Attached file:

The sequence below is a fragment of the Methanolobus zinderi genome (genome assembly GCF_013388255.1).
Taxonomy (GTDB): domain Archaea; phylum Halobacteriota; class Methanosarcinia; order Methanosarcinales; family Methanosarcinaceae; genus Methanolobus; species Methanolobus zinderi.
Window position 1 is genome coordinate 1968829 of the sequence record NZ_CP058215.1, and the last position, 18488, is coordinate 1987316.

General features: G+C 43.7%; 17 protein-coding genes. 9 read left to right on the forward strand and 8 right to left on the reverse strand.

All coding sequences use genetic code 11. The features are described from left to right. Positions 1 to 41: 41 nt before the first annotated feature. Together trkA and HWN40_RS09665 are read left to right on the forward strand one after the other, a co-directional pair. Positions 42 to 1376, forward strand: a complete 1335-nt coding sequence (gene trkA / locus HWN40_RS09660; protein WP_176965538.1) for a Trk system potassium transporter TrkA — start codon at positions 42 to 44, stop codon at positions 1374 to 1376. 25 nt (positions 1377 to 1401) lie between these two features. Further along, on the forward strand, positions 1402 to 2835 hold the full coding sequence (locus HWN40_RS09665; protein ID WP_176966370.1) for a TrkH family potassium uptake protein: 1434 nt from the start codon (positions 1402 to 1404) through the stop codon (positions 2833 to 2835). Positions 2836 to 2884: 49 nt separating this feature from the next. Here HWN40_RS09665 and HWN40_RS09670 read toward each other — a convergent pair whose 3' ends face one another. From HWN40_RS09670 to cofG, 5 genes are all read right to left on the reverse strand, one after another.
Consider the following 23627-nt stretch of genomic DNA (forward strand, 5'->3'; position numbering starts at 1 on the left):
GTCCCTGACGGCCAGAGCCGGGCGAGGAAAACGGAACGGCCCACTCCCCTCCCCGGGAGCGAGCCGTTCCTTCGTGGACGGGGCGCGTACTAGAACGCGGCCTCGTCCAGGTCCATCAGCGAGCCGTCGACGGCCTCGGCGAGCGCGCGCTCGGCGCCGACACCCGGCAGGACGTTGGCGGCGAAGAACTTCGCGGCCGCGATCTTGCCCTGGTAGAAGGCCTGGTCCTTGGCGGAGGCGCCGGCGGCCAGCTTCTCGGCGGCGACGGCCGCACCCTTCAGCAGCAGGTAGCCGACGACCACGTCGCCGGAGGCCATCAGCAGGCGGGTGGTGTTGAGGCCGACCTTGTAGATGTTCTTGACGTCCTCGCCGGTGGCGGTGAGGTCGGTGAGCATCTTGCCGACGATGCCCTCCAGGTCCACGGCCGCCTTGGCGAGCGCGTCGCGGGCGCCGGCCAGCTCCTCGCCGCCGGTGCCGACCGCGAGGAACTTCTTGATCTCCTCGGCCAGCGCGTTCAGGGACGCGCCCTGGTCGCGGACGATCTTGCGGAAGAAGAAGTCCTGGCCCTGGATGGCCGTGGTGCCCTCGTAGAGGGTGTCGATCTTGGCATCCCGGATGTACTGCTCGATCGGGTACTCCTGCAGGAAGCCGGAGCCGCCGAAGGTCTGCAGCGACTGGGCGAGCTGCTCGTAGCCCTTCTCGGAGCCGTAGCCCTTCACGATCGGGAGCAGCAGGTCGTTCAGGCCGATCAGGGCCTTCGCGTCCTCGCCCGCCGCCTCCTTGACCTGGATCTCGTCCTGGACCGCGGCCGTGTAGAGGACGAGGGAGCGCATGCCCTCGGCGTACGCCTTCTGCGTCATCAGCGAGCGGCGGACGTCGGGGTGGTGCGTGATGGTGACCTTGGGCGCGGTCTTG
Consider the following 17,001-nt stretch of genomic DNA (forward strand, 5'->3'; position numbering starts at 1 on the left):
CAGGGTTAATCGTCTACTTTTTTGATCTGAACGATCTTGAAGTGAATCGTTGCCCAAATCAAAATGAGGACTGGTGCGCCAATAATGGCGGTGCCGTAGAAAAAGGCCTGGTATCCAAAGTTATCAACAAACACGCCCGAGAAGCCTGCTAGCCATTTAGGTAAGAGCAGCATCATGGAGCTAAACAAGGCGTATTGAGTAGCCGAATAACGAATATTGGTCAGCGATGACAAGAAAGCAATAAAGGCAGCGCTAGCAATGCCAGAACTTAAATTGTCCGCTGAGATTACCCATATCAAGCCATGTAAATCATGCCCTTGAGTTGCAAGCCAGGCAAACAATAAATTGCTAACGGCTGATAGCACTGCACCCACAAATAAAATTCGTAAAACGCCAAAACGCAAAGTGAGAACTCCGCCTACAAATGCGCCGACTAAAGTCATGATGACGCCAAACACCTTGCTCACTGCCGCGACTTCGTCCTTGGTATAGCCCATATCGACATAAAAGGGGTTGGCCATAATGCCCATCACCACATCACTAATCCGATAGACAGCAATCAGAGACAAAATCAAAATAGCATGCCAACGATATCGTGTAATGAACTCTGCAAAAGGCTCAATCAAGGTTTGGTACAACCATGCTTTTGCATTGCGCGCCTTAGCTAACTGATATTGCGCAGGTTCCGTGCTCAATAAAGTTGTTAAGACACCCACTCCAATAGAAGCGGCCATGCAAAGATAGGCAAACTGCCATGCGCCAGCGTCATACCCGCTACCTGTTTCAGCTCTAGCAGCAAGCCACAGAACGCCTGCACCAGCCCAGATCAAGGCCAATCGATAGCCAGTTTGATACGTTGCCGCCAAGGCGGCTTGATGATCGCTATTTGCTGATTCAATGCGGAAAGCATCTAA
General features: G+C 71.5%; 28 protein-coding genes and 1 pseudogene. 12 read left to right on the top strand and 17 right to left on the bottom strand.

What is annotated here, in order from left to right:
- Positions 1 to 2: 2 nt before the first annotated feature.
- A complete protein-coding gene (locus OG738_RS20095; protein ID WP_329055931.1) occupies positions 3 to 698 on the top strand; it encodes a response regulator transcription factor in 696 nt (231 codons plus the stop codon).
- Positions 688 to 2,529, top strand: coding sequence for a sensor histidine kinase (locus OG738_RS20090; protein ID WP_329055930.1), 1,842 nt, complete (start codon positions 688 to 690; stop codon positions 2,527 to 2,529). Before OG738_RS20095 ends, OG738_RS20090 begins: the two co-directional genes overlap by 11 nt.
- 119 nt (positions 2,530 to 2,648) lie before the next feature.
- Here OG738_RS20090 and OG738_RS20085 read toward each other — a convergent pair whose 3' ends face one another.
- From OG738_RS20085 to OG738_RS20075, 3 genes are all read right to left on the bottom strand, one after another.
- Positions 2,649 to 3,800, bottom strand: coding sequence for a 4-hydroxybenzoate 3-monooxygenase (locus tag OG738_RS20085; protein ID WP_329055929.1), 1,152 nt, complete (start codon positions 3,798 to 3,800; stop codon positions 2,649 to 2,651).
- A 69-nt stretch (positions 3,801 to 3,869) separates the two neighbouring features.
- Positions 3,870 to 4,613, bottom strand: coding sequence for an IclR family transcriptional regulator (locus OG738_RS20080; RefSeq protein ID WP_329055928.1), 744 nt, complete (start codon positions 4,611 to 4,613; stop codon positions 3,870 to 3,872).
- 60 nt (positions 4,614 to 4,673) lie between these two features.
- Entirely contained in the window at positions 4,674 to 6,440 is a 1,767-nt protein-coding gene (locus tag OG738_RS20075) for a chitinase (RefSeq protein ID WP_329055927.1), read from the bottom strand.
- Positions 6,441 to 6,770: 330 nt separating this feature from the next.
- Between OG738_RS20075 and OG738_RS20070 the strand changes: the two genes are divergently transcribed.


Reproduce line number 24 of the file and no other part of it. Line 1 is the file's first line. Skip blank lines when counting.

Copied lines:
- Between OG738_RS20075 and OG738_RS20070 the strand changes: the two genes are divergently transcribed.